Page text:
Special Issue "Bioprinting and 3D Printing in MEMS Technology"

A special issue of Micromachines (ISSN 2072-666X).

Deadline for manuscript submissions: closed (30 June 2017).

Special Issue Editors

Prof. Dr. Chee Kai Chua
E-Mail Website1 Website2
Guest Editor
Singapore Centre for 3D Printing, School of Mechanical & Aerospace Engineering, Nanyang Technological University, N3.1-B2c-03b, 50 Nanyang Avenue, Singapore 639798
Interests: geometric modelling; rapid prototyping; additive manufacturing; 3D printing; reverse engineering; biomedical engineering design; tissue engineering; biomaterials; bioprinting
Special Issues and Collections in MDPI journals
Prof. Dr. Wai Yee Yeong
E-Mail Website
Guest Editor
Singapore Centre for 3D Printing, School of Mechanical and Aerospace Engineering, Nanyang Technological University, Singapore City, Singapore
Interests: Additive manufacturing; 3D Printing; 3D Bioprinting
Special Issues and Collections in MDPI journals
Dr. Jia An
E-Mail Website
Guest Editor
Singapore Centre for 3D Printing, School of Mechanical & Aerospace Engineering, Nanyang Technological University, N3.1-B2c-03b, 50 Nanyang Avenue, Singapore 639798
Interests: 3D printing; bioprinting; biomaterials; polymer processing; polymer microfibers; polymer membranes; tissue engineering
Special Issues and Collections in MDPI journals

Special Issue Information

Dear Colleagues,

3D printing, formally known as additive manufacturing, has advanced significantly in printing resolutions in recent years. The printed structures can contain complex features, as small as a few hundred nanometres. This advancement in resolution enables the fabrication of intricate micro and nanostructures, which are useful for microelectromechanical systems (MEMS) applications. In addition, owing to the merits of single step fabrication, 3D printing can save on materials and time compared to conventional MEMS fabrication. On the other hand, the advancement in MEMS technology has led to new control devices or sensors, which can be useful for depositing materials, controlling printing process or advancing the measurement sciences in 3D printing. These reciprocal beneficial developments in 3D printing and MEMS motivated this Special Issue. Furthermore, existing MEMS designed for tissue engineering and drug delivery applications are highly transferrable to a new emerging field of 3D printing–3D bioprinting. Therefore, the title of this Special Issue is “Bioprinting and 3D printing in MEMS Technology”.

The focus of this Special Issue is the interaction between 3D printing/bioprinting and MEMS technology. Any topics involving 3D printing /bioprinting and MEMS will be of interest to us. Please refer to below a list of suggested keywords for the scope of this Special Issue. We welcome all in both fields to submit to this Special Issue.

Prof. Dr. Chee Kai Chua
Dr. Wai Yee Yeong
Dr. Jia An
Guest Editors

Manuscript Submission Information

Manuscripts should be submitted online at www.mdpi.com by registering and logging in to this website. Once you are registered, click here to go to the submission form. Manuscripts can be submitted until the deadline. All papers will be peer-reviewed. Accepted papers will be published continuously in the journal (as soon as accepted) and will be listed together on the special issue website. Research articles, review articles as well as short communications are invited. For planned papers, a title and short abstract (about 100 words) can be sent to the Editorial Office for announcement on this website.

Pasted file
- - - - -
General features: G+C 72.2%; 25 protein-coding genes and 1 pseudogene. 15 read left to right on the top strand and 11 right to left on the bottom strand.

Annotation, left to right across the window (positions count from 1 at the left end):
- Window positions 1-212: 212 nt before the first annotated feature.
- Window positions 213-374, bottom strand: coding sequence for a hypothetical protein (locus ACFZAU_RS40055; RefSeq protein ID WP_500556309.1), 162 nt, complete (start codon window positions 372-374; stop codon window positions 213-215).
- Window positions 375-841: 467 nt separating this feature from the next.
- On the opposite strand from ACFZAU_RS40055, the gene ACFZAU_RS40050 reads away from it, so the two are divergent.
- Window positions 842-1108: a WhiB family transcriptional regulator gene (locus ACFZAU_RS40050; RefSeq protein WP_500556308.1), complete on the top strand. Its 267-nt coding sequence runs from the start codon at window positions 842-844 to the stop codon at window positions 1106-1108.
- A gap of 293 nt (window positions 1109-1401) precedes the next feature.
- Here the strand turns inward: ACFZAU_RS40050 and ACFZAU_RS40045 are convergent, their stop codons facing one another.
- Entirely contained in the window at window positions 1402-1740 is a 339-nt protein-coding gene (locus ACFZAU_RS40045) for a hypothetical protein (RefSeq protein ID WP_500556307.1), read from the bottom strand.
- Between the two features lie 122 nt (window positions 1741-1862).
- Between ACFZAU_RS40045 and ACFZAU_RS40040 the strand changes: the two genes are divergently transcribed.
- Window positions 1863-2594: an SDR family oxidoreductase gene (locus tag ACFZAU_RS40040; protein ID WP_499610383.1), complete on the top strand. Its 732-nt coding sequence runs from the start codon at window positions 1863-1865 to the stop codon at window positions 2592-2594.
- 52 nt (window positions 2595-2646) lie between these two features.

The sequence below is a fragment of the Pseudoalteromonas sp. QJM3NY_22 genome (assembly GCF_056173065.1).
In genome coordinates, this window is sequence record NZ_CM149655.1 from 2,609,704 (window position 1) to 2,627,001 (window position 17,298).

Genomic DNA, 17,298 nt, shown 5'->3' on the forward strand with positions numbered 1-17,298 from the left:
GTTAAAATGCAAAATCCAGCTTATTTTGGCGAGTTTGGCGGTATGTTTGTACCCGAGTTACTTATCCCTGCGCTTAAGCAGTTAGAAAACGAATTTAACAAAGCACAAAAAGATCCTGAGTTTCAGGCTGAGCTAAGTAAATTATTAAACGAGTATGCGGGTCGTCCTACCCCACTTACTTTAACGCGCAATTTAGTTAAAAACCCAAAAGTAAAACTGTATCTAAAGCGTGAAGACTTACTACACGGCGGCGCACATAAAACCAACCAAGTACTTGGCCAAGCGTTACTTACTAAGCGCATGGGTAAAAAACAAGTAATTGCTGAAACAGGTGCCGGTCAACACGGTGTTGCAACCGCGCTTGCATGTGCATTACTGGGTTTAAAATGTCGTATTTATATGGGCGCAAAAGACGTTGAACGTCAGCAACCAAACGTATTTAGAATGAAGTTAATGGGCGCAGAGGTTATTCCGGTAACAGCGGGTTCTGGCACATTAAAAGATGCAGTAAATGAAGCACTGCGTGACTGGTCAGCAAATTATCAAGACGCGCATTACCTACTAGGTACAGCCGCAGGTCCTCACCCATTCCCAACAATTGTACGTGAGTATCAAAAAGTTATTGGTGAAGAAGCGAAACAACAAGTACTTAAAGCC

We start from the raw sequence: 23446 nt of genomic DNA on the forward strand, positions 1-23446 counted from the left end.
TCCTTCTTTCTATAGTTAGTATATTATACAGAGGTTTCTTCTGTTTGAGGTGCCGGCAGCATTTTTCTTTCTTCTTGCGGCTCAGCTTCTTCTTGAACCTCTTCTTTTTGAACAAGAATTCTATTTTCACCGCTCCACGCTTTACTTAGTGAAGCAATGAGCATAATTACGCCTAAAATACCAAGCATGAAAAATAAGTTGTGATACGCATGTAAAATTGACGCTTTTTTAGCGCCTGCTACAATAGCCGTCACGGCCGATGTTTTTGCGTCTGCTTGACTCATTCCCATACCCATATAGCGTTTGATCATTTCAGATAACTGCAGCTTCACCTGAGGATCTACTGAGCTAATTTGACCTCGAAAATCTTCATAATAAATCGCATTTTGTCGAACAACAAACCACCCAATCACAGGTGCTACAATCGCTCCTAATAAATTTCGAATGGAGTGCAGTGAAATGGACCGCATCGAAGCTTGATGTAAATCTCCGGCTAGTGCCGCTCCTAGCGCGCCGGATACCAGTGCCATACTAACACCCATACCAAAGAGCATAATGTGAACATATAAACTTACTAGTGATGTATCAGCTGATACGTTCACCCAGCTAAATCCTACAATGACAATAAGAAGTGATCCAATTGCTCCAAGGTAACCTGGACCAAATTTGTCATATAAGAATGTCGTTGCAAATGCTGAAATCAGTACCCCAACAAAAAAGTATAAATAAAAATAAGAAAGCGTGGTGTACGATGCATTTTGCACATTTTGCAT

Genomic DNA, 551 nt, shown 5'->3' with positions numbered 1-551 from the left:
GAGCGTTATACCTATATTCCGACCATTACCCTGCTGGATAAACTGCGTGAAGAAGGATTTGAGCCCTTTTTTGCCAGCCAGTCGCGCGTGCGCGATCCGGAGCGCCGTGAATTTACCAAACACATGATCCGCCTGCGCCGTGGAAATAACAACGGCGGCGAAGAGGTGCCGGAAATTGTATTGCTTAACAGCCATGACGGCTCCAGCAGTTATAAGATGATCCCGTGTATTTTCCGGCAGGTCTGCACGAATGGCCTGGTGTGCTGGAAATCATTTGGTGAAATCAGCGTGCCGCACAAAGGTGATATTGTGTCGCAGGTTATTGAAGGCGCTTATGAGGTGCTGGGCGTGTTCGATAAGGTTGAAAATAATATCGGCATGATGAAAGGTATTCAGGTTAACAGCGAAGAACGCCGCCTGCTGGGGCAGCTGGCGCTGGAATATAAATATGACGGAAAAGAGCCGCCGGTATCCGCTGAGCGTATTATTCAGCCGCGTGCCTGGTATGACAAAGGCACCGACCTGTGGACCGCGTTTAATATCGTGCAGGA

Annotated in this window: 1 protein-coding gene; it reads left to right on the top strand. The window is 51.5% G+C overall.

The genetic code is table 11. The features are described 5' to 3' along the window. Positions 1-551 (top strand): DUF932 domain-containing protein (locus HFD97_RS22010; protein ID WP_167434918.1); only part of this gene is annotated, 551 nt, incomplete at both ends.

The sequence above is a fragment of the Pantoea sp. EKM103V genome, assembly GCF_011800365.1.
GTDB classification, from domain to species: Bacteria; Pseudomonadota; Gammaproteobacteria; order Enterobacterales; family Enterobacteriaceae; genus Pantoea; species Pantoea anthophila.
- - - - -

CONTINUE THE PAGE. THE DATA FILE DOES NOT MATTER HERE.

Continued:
Submitted manuscripts should not have been published previously, nor be under consideration for publication elsewhere (except conference proceedings papers). All manuscripts are thoroughly refereed through a single-blind peer-review process. A guide for authors and other relevant information for submission of manuscripts is available on the Instructions for Authors page. Micromachines is an international peer-reviewed open access monthly journal published by MDPI.

Please visit the Instructions for Authors page before submitting a manuscript. The Article Processing Charge (APC) for publication in this open access journal is 1600 CHF (Swiss Francs). Submitted papers should be well formatted and use good English. Authors may use MDPI's English editing service prior to publication or during author revisions.

Keywords

  • bio-MEMS/NEMS
  • lab on chip
  • biosensors
  • bioprinting
  • tissue engineering
  • drug delivery
  • biosystems
  • microfluidics
  • microelectronics
  • nanocomposites and nanomaterials
  • micro/nanostructure
  • energy applications, such as 3D printed micro batteries
  • piezoelectrics for inkjet printers
  • MEMS/NEMS for micro 3D printing
  • measurement sciences via MEMS
  • printed membrane technology

Published Papers (5 papers)

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Editorial

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Open AccessEditorial
3D Printing and Bioprinting in MEMS Technology
Micromachines 2017, 8(7), 229; https://doi.org/10.3390/mi8070229 - 21 Jul 2017
Cited by 3
Abstract
3D printing and bioprinting have advanced significantly in printing resolution in recent years, which presents a great potential for fabricating small and complex features suitable for microelectromechanical systems (MEMS) with new functionalities. This special issue aims to give a glimpse into the future [...] Read more.
3D printing and bioprinting have advanced significantly in printing resolution in recent years, which presents a great potential for fabricating small and complex features suitable for microelectromechanical systems (MEMS) with new functionalities. This special issue aims to give a glimpse into the future of this research field. Full article
(This article belongs to the Special Issue Bioprinting and 3D Printing in MEMS Technology)

Research

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Open AccessArticle
Ink-Jet Printing of Micro-Electro-Mechanical Systems (MEMS)
Micromachines 2017, 8(6), 194; https://doi.org/10.3390/mi8060194 - 21 Jun 2017
Cited by 17
Abstract
Beyond printing text on paper, inkjet printing methods have recently been applied to print passive electrical and optical microparts, such as conductors, resistors, solder bumps and polymeric micro lenses. They are also useful to print micro-electro-mechanical systems (MEMS) as sub-millimeter sensor and actuator [...] Read more.
Beyond printing text on paper, inkjet printing methods have recently been applied to print passive electrical and optical microparts, such as conductors, resistors, solder bumps and polymeric micro lenses. They are also useful to print micro-electro-mechanical systems (MEMS) as sub-millimeter sensor and actuator arrays, such as multifunctional skins applicable to robotic application and ambient monitoring. This paper presents the latest review of a few successful cases of printable MEMS devices. This review shows that inkjet printing is good for printing two-dimensional or surface MEMS devices from a small unit to an array over a large area. In the future, three-dimensional printing of multi-materials, from metal, plastic, to ceramic, will open the possibility of realizing more variety and function of a large-areal MEMS array, for a mobile electro-mechanical systems. Full article